It is a common misconception that the volcanic warning levels used worldwide are forecasts. But this is not the case – not even in New Zealand. “It’s just a measure of what’s happening to a volcano,” explains Tom Wilson, a volcanic risk expert at the University of Canterbury in Christchurch. Predicting an eruption “is one of the hardest things about a volcanic system” – especially in the case of water vapor-induced eruptions, such as the one on White Island, says volcanologist Roberto Sulpizio of the University of Bari.
Wilson stresses that New Zealand’s Volcanic Warning Level System cannot indicate future disasters. He adds that it is currently unclear who will be responsible for assessing such threats when people visit the island. “Ultimately, this should be verified in court.”
Is there a warning of an outbreak?
In the weeks leading up to the December 2019 eruption, warning reports listed seismic activity, mud and gas emissions, and water level changes in the crater lake. Thus, the charges also expressly indicate that the hazard was not classified and reported. NEMA, New Zealand’s state civil protection agency, is accused of not adequately informing the public about the risks. There are allegations against the tour operators and another accused that they did not allow an assessment of the risk.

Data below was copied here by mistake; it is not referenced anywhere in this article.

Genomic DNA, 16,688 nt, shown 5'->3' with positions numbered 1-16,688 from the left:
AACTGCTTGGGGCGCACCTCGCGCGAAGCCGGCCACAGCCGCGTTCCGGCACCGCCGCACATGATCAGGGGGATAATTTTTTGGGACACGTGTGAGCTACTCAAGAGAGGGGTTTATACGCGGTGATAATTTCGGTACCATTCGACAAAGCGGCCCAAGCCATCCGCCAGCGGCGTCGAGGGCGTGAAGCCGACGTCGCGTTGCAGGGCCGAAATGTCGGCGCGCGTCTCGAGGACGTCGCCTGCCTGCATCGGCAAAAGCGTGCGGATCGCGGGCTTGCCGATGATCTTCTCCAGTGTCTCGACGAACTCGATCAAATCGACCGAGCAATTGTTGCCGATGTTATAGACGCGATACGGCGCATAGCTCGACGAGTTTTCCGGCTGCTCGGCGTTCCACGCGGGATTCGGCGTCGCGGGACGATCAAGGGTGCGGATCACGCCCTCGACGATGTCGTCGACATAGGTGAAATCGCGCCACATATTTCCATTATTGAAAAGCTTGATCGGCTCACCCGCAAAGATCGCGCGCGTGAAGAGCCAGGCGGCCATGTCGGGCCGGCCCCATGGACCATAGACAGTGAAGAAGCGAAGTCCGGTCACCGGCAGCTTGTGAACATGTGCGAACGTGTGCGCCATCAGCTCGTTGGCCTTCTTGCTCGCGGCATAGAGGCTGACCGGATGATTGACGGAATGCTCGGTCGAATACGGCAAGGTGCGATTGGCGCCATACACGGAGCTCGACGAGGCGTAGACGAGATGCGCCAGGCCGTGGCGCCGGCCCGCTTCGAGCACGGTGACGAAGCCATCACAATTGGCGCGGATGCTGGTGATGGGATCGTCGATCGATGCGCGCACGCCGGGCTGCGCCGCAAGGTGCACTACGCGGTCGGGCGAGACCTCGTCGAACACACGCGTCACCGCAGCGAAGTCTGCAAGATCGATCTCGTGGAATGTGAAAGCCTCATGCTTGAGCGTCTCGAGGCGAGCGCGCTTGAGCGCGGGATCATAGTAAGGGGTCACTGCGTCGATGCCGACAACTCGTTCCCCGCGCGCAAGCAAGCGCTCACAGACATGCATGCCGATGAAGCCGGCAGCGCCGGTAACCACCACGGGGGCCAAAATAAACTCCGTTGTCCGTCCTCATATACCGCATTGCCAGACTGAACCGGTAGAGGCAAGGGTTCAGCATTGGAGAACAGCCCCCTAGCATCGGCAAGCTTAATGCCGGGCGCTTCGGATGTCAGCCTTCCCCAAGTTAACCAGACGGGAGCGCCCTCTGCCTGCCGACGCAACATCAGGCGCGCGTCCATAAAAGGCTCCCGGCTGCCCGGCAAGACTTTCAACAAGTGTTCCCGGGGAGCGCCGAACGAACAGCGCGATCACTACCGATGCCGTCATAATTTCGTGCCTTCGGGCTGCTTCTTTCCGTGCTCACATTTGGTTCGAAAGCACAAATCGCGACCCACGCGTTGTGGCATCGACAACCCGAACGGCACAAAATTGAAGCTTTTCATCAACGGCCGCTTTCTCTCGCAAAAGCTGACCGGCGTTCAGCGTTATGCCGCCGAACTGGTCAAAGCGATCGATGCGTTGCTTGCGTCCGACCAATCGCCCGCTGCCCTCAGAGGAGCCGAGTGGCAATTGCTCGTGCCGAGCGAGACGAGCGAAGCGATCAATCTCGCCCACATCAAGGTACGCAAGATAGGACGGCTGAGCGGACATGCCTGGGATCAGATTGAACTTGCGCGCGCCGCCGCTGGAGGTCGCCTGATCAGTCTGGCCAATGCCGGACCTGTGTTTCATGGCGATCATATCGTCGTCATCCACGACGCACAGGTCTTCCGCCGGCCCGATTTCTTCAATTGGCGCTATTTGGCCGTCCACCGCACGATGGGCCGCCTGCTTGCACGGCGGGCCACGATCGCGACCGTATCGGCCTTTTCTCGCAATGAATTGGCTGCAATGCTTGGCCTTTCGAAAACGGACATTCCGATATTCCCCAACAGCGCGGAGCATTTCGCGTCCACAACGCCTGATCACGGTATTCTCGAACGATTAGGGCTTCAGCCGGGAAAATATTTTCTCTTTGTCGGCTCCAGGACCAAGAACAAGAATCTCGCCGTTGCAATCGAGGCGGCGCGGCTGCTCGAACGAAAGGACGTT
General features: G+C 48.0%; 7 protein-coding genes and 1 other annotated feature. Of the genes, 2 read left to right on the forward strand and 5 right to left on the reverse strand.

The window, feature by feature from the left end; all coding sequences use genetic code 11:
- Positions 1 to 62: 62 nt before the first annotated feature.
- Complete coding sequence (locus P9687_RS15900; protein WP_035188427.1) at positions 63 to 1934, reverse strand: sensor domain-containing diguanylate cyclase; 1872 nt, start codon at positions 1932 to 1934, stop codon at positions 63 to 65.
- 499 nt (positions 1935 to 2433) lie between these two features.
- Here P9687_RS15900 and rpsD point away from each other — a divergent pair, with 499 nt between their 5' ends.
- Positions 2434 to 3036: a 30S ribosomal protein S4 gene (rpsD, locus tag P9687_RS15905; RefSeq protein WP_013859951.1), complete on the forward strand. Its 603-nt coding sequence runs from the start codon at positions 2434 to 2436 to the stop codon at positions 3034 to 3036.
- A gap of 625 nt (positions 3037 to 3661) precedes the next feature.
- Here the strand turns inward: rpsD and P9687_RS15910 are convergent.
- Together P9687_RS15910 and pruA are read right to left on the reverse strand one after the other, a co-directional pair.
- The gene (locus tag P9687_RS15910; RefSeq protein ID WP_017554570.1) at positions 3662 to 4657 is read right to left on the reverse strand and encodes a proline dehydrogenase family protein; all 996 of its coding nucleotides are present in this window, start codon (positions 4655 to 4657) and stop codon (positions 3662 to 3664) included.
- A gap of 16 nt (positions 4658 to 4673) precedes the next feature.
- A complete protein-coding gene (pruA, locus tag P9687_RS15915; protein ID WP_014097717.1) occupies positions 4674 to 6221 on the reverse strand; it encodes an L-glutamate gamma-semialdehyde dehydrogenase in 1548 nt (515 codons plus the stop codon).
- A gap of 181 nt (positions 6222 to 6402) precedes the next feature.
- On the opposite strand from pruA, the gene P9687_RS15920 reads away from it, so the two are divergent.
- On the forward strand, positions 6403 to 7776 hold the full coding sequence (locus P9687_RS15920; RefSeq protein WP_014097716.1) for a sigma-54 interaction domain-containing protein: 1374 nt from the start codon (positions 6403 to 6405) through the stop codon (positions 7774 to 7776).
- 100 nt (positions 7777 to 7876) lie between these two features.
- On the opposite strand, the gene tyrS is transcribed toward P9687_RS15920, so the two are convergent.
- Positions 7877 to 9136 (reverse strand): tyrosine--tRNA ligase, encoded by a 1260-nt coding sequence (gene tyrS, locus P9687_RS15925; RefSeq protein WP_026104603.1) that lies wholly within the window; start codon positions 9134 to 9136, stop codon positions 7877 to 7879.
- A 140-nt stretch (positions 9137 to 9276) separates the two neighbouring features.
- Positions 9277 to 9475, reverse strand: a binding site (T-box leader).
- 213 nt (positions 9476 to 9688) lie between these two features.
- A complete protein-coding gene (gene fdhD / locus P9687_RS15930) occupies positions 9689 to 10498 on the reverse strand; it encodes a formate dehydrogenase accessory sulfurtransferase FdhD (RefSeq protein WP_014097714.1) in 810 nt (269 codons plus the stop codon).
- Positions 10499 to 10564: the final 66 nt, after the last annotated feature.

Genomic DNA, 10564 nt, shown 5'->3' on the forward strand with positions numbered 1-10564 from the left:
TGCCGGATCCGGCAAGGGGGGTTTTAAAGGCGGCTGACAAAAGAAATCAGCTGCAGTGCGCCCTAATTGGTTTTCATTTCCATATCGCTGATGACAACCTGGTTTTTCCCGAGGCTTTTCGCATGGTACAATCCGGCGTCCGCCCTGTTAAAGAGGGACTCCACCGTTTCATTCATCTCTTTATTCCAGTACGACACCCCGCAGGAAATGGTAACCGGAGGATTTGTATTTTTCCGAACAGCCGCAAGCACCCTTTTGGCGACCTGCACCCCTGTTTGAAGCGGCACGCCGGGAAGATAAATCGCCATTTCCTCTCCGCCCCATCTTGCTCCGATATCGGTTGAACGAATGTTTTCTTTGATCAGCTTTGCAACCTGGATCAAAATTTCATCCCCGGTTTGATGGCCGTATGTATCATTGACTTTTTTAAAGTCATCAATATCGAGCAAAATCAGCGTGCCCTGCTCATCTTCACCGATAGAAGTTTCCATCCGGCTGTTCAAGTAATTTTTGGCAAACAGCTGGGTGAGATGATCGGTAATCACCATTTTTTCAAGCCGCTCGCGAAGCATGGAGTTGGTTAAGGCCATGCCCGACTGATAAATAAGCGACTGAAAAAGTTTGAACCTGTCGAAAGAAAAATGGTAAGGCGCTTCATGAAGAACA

According to volcanologist Wilson, such commitments are hardly feasible for tour operators. “Assessing solid volcanic hazards is very difficult,” he says. “You’re asking for very demanding appraisals from relatively small companies.” But only very few people around the world qualify for it.
The condemnation of GNS Science could lead other scientific institutions that provide information about natural hazards such as earthquakes, floods and wildfires into a dilemma. What information can they still provide without being held accountable for it — and how should they communicate that, especially if their data decides how to handle risk? One consequence of this may be that they are no longer showing them to the public for fear of criminal prosecution, attorney Connell suspects. “Everyone is waiting to see what happens next,” Wilson says.
“Assessing solid volcanic hazards is very difficult”(Tom Wilson, a volcanic risk expert at the University of Canterbury in Christchurch)
The exceptional situation reminds us of another: 309 people were killed in the 2009 L’Aquila earthquake in central Italy. After that, six scientists and one government official were hired Initially convicted of involuntary manslaughter. The accused scientists Resume and get it right. The case sparked intense debate among geologists about how best to inform the public about natural hazards. “The issue has dominated discussions at some Seismological Society meetings,” says Charlotte Rowe, a seismologist at Los Alamos National Laboratory in New Mexico.
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